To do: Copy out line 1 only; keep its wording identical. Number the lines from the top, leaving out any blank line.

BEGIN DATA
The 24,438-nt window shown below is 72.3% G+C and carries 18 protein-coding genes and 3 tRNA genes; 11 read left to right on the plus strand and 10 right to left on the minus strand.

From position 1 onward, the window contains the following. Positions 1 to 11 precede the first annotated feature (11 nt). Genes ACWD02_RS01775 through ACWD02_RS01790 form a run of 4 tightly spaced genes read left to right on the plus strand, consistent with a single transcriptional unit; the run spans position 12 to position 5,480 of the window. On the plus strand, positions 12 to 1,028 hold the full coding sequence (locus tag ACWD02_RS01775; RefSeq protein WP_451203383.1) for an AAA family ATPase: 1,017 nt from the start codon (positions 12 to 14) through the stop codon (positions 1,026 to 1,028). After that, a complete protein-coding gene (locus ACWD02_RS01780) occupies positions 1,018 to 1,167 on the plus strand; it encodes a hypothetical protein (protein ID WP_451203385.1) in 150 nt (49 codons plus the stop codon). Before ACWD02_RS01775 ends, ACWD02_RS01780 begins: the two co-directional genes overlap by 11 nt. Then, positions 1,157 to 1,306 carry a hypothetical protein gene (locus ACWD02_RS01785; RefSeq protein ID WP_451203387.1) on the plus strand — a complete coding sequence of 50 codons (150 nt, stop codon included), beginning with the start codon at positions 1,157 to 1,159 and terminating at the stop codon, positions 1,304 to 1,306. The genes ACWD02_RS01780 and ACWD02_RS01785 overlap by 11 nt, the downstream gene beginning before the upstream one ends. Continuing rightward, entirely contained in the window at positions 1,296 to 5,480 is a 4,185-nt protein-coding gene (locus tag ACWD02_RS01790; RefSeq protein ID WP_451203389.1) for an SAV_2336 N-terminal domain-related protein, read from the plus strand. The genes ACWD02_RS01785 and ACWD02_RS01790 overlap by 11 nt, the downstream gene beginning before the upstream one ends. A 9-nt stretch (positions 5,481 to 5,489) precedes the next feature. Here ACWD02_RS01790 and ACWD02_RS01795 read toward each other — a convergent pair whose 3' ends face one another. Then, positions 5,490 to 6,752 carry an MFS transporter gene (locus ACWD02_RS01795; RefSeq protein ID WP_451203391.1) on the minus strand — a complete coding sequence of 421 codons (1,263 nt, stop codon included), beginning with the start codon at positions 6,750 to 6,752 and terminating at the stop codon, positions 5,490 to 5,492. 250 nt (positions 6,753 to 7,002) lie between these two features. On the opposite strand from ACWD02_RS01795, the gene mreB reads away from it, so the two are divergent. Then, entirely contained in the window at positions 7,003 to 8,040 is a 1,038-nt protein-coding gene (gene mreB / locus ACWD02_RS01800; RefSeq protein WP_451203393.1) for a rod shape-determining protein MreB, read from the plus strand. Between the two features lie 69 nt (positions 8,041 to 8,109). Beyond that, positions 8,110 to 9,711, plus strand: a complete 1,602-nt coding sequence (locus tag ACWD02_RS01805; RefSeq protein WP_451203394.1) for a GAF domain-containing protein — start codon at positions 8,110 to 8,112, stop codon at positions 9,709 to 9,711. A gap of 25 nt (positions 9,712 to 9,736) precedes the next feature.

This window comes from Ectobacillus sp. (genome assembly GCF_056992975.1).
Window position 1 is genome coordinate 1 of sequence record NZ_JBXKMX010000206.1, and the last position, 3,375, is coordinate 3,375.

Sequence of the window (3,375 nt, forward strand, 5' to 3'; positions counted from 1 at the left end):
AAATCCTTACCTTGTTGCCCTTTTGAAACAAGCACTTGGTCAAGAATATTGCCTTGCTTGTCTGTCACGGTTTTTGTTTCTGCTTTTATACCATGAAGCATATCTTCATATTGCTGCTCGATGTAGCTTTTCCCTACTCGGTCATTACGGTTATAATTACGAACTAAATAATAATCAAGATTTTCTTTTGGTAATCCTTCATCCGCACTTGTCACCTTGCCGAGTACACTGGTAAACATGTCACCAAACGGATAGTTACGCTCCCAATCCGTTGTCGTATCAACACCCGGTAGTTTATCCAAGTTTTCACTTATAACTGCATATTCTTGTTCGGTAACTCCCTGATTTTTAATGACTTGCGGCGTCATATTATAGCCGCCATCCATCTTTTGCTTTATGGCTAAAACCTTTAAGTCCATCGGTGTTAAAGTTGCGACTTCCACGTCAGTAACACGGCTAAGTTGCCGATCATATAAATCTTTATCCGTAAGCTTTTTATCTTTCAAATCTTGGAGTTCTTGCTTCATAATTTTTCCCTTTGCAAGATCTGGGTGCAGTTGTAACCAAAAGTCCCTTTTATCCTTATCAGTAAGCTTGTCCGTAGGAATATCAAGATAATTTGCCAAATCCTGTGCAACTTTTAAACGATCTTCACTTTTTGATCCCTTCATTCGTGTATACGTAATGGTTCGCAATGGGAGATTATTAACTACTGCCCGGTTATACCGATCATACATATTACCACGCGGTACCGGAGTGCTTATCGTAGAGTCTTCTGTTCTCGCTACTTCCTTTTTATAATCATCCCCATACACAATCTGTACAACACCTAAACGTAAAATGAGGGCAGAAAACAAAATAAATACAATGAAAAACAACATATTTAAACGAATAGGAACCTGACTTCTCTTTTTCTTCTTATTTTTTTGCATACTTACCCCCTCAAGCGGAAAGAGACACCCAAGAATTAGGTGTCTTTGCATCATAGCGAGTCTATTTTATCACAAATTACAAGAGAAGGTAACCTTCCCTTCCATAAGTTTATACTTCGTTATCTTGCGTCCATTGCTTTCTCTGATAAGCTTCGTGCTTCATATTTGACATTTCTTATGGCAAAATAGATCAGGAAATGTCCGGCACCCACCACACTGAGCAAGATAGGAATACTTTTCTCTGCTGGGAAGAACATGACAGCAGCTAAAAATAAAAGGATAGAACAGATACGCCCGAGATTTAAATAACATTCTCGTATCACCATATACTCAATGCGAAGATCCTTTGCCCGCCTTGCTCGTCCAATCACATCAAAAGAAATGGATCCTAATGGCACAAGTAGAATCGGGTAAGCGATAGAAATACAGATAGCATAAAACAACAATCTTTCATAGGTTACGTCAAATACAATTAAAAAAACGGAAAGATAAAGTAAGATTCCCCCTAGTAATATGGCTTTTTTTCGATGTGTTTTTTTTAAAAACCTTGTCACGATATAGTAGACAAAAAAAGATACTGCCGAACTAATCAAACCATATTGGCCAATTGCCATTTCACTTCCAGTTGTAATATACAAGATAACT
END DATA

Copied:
The 24,438-nt window shown below is 72.3% G+C and carries 18 protein-coding genes and 3 tRNA genes; 11 read left to right on the plus strand and 10 right to left on the minus strand.